The Prime Minister’s obesity crackdown continues with news that adverts for food with a high salt content will be banned from daytime TV.
The new guidelines will mean dozens of foods will be banned from our screens before the 9pm watershed.
Last month it was revealed that Boris Johnson‘s obesity clampdown would affect fattening food.
However, it’s now been reported that food with a high salt content will also be included in his plans.
This means that some of Britain’s favourite foods won’t be seen on screen during the daytime.
The watershed is usually reserved for TV content that is deemed too risqué for younger viewers, such as swearing and sex scenes.
What’s on the banned high salt content food list?
Every day staples such as ham, cheese, bacon and sausages will be hit with the ban.
Things such as sausage rolls, pasties, quiche, hummus and potato salad are also on there, The Sun reports.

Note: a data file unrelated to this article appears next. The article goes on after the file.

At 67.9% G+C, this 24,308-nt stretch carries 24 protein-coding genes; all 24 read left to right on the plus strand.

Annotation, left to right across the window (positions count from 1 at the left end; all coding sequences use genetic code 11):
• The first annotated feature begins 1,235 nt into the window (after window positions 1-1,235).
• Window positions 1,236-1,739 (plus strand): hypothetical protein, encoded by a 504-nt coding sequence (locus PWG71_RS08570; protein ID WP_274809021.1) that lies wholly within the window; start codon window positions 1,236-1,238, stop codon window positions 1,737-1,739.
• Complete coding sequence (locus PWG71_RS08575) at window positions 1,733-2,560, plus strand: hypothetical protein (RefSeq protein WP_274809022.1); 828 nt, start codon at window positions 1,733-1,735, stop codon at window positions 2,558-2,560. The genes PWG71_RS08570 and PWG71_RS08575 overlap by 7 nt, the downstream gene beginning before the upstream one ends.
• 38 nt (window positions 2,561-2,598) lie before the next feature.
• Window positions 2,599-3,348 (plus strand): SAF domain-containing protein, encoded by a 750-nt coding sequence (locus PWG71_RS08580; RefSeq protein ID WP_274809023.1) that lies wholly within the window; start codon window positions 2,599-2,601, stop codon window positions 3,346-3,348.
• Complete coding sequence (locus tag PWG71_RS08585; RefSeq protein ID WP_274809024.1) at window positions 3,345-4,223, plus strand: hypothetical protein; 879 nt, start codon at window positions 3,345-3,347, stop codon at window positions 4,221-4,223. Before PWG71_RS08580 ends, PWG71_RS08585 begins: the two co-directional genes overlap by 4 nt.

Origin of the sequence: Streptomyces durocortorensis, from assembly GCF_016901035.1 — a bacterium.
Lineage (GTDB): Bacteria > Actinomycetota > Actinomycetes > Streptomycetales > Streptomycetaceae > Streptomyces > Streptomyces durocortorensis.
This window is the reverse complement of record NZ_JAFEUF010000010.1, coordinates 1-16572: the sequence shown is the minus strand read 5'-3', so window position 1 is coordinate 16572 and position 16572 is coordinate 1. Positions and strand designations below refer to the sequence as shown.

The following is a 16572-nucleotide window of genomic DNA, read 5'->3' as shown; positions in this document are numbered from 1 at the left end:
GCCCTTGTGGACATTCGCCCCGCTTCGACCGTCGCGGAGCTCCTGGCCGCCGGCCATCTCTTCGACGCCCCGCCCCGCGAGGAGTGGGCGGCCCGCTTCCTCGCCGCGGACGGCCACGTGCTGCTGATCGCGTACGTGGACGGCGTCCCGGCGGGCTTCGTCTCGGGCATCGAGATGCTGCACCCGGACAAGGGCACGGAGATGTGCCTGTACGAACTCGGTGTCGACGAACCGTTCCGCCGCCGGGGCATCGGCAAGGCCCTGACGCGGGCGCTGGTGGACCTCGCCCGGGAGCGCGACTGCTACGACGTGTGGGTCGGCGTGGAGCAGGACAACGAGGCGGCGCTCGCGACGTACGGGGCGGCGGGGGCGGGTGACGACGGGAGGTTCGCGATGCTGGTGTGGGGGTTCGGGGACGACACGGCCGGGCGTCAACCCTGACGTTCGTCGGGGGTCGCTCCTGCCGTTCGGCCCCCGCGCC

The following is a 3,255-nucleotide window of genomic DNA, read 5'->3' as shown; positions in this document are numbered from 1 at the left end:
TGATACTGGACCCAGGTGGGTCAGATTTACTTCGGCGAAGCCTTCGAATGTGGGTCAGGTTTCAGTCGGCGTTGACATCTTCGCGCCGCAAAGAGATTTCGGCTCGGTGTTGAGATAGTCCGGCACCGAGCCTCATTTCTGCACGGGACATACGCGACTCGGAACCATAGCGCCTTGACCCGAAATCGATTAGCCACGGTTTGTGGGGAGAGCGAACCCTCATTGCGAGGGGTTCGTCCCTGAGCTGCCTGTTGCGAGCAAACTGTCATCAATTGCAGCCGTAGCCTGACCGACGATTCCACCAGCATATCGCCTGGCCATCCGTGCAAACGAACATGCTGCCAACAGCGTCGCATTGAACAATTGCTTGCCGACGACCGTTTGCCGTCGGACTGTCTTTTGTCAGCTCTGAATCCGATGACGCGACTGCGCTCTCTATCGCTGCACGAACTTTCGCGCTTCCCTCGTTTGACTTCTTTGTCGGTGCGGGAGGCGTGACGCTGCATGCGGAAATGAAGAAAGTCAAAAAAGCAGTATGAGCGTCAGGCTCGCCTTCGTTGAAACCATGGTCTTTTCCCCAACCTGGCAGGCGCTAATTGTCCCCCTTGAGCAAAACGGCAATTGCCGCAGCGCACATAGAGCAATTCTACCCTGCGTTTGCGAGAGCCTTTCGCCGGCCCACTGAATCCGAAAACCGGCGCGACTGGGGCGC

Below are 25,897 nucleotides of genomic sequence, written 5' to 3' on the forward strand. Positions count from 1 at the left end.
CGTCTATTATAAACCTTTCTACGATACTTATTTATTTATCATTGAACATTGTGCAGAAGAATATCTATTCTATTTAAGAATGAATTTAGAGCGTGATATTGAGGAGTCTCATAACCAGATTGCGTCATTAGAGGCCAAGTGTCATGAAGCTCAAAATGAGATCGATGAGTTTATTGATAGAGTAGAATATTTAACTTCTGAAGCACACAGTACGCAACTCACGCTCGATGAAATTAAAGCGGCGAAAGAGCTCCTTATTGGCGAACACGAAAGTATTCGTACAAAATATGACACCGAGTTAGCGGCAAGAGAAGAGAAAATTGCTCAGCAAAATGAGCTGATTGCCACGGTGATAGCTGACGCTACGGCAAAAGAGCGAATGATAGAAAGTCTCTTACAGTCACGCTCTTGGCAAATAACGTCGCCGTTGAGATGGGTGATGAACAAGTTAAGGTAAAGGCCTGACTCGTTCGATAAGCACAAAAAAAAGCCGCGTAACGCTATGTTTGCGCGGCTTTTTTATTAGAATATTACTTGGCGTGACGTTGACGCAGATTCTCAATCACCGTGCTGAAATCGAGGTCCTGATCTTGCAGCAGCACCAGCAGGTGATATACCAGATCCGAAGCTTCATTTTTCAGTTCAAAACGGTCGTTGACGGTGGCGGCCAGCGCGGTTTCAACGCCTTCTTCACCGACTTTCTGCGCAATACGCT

Condiments don’t escape the government’s clutches either.
Tomato ketchup and English mustard are on the list, as is Marmite – although that will undoubtedly be good news for some.
All food with more than 1.5g of salt, 20g fat or 22.5g of sugars per 100g will be targeted.
Campaigners including Daniel Pryor of the Adam Smith Institute are among those urging Boris to drop the plans.
“The government’s barmy ad ban plan doesn’t cut the mustard. Well, technically it does,” the think tank boss said.
“Instead of helping consumers find great British produce, the definition of ‘junk food’ takes out some of the country’s favourite foods.
All measures – including the ban on advertising of food high in fat, sugar or salt on television and online before 9pm – are proportionate to the scale of the challenge we face.
“It will also hamstring our embattled creative industry without making a dent in obesity rates. TV ads can be annoying but they fund the programmes we all enjoy,” he added.
The government’s response
A Department of Health spokesperson backed the plans, however.
They said: “All measures – including the ban on advertising of food high in fat, sugar or salt on television and online before 9pm – are proportionate to the scale of the challenge we face.”
The government spokesperson added: “They will ensure we tackle obesity as quickly as possible.”
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